Updated: Oct 17, 2022
Hi, Jamie here,
Here’s how to get ready to start writing on LinkedIn and open up new career possibilities.
Today’s issue takes about 3minutes to read. Enjoy.
LinkedIn is potentially the most powerful tool on the planet for changing your career but few people use it to its full capability.
Today I’m going to explain how you can take your first steps toward writing on LinkedIn.
If you can follow these steps, you’ll soon find yourself:
Posting without fear
Creating new connections
Building your personal brand
Enhancing your career immeasurably
Unfortunately, most people don’t do this because they’re not aware that they can build up to becoming a regular creator.
People don’t think they can create content easily
They also struggle to get started because they:
Don’t know what to write about
Don’t view themselves as a writer
Are afraid of what people might think
Compare themselves to LinkedIn ‘professionals’
I went from rarely posting to reaching a 100-day posting streak earlier this year but it certainly didn’t start with a flash of brilliance!
I took a steadier approach and you can too.
Here's how, step by step:
Step 1: Journal
It’s really important to develop a writing habit but nobody is forcing you to do it in public.
I started journaling last September when my Spanish teacher challenged me to start writing.
I would take myself to a cafe in Ecuador and write (in Spanish!) what was on my mind.
It started to become a habit and I unlocked the ability to write quickly. And my Spanish improved!
If journaling isn't your thing, try writing a diary at the end of the day.
Step 2: Take notes when you’re inspired
Many people think they have to sit down and write when they’re hit by a wave of inspiration.
This isn’t how writing works.
Take notes when you see, think or hear something interesting.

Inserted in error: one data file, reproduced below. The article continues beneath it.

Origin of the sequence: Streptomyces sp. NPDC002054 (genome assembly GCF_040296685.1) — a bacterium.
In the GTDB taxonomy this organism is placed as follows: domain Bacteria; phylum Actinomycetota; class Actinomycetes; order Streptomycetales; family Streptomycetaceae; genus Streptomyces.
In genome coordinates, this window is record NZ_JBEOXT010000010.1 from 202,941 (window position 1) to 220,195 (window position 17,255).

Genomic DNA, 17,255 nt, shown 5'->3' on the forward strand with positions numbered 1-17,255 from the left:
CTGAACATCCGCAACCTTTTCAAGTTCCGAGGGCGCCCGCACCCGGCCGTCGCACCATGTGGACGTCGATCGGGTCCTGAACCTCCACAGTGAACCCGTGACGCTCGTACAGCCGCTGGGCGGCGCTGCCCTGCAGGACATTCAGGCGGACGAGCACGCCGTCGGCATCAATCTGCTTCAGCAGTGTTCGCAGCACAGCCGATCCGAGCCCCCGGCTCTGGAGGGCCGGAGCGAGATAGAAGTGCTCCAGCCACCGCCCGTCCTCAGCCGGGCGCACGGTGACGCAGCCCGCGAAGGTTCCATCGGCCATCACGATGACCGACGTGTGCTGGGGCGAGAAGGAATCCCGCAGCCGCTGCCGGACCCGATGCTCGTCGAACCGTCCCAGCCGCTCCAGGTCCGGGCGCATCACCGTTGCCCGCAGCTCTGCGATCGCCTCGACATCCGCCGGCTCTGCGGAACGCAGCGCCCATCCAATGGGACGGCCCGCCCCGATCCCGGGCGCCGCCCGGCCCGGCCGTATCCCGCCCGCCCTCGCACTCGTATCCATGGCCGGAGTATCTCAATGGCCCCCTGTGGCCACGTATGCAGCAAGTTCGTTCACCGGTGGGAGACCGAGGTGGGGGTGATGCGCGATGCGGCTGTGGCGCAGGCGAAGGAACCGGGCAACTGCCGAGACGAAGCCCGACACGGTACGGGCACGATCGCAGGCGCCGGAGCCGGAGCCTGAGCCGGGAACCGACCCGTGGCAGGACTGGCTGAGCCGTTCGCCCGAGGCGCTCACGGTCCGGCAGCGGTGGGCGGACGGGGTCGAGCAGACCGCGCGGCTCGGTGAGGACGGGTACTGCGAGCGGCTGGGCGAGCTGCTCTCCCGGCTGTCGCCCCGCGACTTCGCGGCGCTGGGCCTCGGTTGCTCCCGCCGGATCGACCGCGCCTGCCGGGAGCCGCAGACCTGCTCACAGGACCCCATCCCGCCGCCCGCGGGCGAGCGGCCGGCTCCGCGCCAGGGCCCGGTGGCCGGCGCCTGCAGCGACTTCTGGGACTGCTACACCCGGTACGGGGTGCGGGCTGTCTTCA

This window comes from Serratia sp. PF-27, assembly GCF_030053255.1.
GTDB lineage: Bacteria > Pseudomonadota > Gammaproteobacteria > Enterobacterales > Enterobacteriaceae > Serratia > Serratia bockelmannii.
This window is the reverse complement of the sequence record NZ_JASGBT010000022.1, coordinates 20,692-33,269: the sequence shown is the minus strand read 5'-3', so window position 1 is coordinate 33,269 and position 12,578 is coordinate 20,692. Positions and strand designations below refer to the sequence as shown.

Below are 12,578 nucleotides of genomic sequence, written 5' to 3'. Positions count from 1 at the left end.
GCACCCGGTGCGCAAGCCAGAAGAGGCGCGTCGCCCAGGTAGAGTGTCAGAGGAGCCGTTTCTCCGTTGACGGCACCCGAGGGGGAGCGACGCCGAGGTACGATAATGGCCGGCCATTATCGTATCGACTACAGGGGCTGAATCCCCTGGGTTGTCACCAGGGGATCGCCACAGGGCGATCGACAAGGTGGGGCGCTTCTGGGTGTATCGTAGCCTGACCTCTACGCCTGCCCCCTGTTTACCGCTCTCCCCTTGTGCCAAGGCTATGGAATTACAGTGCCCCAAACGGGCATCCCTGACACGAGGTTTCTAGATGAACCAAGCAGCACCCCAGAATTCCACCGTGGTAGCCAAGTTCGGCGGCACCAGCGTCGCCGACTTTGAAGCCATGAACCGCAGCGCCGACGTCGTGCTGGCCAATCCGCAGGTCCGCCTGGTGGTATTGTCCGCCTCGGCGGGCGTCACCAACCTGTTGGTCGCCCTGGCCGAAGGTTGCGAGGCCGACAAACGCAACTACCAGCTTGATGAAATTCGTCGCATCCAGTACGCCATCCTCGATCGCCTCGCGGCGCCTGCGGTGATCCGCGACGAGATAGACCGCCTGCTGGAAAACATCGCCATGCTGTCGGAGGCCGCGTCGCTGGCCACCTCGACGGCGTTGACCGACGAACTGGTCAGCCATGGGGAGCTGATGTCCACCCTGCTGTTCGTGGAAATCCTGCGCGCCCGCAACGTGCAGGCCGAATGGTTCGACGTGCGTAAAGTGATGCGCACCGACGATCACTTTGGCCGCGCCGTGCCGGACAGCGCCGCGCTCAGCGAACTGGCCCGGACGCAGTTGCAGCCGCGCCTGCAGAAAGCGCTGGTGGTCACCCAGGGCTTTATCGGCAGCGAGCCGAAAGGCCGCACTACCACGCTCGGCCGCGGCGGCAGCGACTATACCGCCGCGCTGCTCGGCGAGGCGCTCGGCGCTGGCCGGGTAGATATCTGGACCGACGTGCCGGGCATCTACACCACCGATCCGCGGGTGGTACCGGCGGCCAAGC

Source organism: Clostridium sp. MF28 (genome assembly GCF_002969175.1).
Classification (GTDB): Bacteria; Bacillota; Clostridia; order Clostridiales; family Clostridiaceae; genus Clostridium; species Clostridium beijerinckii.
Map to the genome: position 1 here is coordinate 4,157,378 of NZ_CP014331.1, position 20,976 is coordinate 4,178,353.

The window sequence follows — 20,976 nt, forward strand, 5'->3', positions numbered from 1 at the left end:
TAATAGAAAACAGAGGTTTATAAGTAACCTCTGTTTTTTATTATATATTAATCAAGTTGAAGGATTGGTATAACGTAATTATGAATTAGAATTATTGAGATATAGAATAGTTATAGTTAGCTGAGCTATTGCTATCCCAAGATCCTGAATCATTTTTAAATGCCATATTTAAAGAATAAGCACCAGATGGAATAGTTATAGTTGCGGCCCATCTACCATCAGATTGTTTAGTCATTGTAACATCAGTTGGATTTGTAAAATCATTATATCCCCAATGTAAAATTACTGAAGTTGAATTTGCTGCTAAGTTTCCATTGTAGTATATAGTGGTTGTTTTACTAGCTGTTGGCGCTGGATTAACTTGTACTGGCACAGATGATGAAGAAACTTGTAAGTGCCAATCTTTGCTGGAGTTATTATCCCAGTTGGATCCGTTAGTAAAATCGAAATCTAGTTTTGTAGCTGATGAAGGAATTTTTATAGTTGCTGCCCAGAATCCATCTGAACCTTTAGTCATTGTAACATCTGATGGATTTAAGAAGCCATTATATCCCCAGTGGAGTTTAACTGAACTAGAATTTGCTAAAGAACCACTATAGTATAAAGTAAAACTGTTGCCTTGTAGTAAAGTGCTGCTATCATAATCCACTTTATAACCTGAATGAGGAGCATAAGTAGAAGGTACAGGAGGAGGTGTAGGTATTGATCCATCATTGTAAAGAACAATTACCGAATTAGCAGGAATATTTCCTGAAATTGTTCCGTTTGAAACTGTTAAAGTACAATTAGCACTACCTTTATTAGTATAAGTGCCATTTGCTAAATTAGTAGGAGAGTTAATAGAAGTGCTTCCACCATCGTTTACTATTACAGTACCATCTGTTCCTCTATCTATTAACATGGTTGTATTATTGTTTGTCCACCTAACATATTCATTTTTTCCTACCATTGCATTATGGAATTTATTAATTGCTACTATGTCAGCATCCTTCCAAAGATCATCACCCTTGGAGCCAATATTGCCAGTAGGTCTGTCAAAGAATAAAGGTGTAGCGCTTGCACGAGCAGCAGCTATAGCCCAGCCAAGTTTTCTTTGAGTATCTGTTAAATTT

I wrote the chapter headings for my e-book (JD’s A-Z of Coaching) on my iPhone and added some outline questions and themes. This took place over a couple of weeks.
My laptop had been stolen the month before (a story for another day...!) so I didn’t have the option to write on a laptop.
I also used this approach to craft my first LinkedIn posts. Again in private.
You’re never going to find inspiration exactly when you want it. Capture it and return to it.
Step 3: Write to a friend
The first audience for your writing doesn’t need to be absolutely everyone (or indeed anyone) that you are connected with on LinkedIn.
I sent my first 20 posts to two of my close friends (one active on LinkedIn, the other barely uses it) and asked them to give me their feedback.
One of them even wrote back with more ideas for me to use!
Keep your audience small and those fears you may have about your writing will reduce considerably.
Step 4: Comment before you post
Great news... You’re almost ready to post on LinkedIn.
Before you do you can make it even easier for yourself with one final step.
LinkedIn is a social media platform. So start being sociable!
Comment on other people’s posts when you see something that resonates with you. It can be a quick “I totally agree!” or something a bit lengthier.
The more you do this, the easier it gets to move from commenting to creating.
Keep a journal
Capture your thoughts
Road-tested your ideas with a friend
Practice writing on the platform by commenting
That's all for this Sunday. 1 simple career development tip.
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